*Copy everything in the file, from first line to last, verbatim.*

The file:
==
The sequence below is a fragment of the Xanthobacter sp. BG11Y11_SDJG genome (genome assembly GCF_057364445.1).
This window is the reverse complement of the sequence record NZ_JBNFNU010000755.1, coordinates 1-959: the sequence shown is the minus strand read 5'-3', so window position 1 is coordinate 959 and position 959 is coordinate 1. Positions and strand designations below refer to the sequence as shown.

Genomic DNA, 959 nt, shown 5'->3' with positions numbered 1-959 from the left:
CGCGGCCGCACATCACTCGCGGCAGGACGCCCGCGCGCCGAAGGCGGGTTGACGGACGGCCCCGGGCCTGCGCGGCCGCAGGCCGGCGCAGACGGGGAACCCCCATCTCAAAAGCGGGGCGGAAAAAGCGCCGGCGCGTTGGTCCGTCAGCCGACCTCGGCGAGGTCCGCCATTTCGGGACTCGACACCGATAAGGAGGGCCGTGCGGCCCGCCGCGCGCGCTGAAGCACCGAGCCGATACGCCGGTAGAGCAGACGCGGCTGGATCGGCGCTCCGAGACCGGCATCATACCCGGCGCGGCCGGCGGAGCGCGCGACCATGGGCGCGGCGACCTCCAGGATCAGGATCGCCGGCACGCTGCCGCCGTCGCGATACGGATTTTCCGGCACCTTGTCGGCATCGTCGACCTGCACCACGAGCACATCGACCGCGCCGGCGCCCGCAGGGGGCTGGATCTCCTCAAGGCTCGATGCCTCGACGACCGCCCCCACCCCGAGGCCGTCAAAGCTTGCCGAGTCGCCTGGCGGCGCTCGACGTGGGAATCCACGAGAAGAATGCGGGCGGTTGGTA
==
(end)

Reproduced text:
The sequence below is a fragment of the Xanthobacter sp. BG11Y11_SDJG genome (genome assembly GCF_057364445.1).
This window is the reverse complement of the sequence record NZ_JBNFNU010000755.1, coordinates 1-959: the sequence shown is the minus strand read 5'-3', so window position 1 is coordinate 959 and position 959 is coordinate 1. Positions and strand designations below refer to the sequence as shown.

Genomic DNA, 959 nt, shown 5'->3' with positions numbered 1-959 from the left:
CGCGGCCGCACATCACTCGCGGCAGGACGCCCGCGCGCCGAAGGCGGGTTGACGGACGGCCCCGGGCCTGCGCGGCCGCAGGCCGGCGCAGACGGGGAACCCCCATCTCAAAAGCGGGGCGGAAAAAGCGCCGGCGCGTTGGTCCGTCAGCCGACCTCGGCGAGGTCCGCCATTTCGGGACTCGACACCGATAAGGAGGGCCGTGCGGCCCGCCGCGCGCGCTGAAGCACCGAGCCGATACGCCGGTAGAGCAGACGCGGCTGGATCGGCGCTCCGAGACCGGCATCATACCCGGCGCGGCCGGCGGAGCGCGCGACCATGGGCGCGGCGACCTCCAGGATCAGGATCGCCGGCACGCTGCCGCCGTCGCGATACGGATTTTCCGGCACCTTGTCGGCATCGTCGACCTGCACCACGAGCACATCGACCGCGCCGGCGCCCGCAGGGGGCTGGATCTCCTCAAGGCTCGATGCCTCGACGACCGCCCCCACCCCGAGGCCGTCAAAGCTTGCCGAGTCGCCTGGCGGCGCTCGACGTGGGAATCCACGAGAAGAATGCGGGCGGTTGGTA